“From Flab to Fab in 3 Simple Steps”
“New Research Shows Sugar is Toxic”
“How to Get Bikini Ready”
“Five Foods to Fight FAT”
“Drop a Dress Size in 7 Days!”
Have you ever thought about the impact these types of headlines have on you, your child, or your family?
In this day and age, it seems we are bombarded from every direction with messages telling us of the latest diets, detoxes and cleanses, which foods to avoid, and the myriad of products and programs that can help us lose weight and get the “perfect” body.
But what messages are all these ads and articles really sending us and our children?
Dieting is the SINGLE greatest risk factor for the development of an eating disorder, yet this is a practice that is endorsed and encouraged across almost every media outlet that we (and our children) are exposed to. Young people who engage in moderate dieting are 6 times more likely to develop and eating disorder than young people who don’t.
Females from age 14 to 25 are most at risk for developing an eating disorder, although eating disorders also occur in males and can present earlier or later for some individuals.
Some other risk factors for developing an eating disorder that parents can be aware of include:
- Low self-esteem or poor body image
- Perfectionistic personality style or a tendency to be impulsive
- Difficulty managing stress or strong emotions
- Family history of dieting or an eating disorder
- Childhood obesity, parental obesity, or negative comments from others about eating, weight or appearance
- Traumatic experiences during childhood, e.g. abuse, death in family, family breakdown
- Involvement in activities or competition with a focus on weight or shape, e.g. modelling, dancing, sports with weight divisions or significant training requirements
What may begin as a young person trying to eat healthier or perform better at their sport (e.g. cutting out “bad” foods or increasing their exercise regime) can lead to disordered eating and the development of an eating disorder in some cases.
Some warning signs that parents can watch out for include:
- Changes in eating patterns or behaviours, e.g. avoiding meals with family, skipping meals, eating alone or in secret, restricting the types of food eaten, hiding or throwing out food, overeating, food going missing from pantry or refrigerator
- Physical changes, e.g. weight loss or fluctuations in weight, increase in frequency, intensity or duration of exercise, exercising in secret, evidence of vomiting or use of diet pills or laxatives, complaints of constipation, stomach aches, coldness or dizziness, loss of periods (if female)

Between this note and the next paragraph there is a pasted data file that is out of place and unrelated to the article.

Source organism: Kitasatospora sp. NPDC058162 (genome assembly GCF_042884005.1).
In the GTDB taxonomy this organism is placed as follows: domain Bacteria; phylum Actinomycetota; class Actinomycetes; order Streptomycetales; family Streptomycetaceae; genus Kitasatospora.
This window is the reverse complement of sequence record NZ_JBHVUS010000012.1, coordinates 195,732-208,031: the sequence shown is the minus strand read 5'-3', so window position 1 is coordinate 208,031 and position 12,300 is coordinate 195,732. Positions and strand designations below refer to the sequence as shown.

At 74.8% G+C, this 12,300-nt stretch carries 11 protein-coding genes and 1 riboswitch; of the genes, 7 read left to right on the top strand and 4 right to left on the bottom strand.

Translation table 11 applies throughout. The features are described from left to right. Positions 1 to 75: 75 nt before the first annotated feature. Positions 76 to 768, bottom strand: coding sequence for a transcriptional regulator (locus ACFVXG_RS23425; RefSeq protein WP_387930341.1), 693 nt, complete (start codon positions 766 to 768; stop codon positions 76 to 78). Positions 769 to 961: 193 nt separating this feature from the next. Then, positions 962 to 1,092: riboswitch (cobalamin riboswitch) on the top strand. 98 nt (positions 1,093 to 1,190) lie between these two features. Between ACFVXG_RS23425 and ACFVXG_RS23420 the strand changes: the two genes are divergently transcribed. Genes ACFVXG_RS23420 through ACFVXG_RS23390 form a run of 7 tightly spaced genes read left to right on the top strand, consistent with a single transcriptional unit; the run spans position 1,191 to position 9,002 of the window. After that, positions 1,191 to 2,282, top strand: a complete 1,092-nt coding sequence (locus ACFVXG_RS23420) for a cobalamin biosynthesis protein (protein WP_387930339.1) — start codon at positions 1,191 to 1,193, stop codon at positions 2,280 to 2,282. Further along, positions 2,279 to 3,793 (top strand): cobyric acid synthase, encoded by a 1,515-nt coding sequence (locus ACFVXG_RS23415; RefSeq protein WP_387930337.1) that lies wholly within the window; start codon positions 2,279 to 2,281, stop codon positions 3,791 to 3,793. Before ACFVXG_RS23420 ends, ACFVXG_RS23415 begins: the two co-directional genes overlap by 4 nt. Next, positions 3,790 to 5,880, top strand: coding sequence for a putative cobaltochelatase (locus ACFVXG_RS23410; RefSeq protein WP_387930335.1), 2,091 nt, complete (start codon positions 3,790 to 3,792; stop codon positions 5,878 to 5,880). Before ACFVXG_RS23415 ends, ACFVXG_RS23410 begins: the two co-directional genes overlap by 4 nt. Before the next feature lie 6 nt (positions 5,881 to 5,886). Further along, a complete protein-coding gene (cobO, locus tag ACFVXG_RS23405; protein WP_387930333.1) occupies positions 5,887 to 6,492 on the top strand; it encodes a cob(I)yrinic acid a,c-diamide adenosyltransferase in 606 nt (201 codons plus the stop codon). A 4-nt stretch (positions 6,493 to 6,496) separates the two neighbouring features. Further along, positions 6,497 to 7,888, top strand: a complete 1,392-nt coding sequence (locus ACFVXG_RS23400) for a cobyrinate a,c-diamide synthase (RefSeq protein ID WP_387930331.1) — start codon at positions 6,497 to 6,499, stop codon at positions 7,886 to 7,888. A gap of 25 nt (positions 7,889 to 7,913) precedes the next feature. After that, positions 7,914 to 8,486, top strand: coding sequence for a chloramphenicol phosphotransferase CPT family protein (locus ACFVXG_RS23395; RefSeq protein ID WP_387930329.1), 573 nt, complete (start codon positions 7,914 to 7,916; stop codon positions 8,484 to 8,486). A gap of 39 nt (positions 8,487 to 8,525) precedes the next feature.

- Changes in thinking or attitudes, e.g. rules or rigidity about food and eating, dissatisfaction with body, placing high value on appearance or thinness, increase in weighing or measuring body parts, low self-esteem, focusing on physical flaws
- Changes in interacting with others, e.g. increased withdrawal or isolation from family or friends, concerns that others are judging them, difficulty talking about feelings
Eating disorders are serious mental illnesses that can have severe physical consequences, including death. Recovery from an eating disorder is possible, and preventing the development from dieting or disordered eating to a clinical eating disorder is even better. For further reading and resources on eating disorders please visit Feed Your Instinct.
If you are concerned that you or your child are demonstrating some of the warning signs of an eating disorder, make an appointment with a psychologist experienced in eating disorders. Families in Melbourne's west can call 97311656 to make an appointment at Hopscotch & Harmony to discuss your concerns and to get support for your family.
About the author:
Tamika Doyle is a Hopscotch & Harmony psychologist passionate about working with teens and adults presenting with body image concerns, low self-esteem and eating disorders. She aims to empower her clients to make positive changes in their lives. Tamika is highly skilled in providing evidence based treatment for anorexia, bulimia and binge eating disorder. Read more about Tamika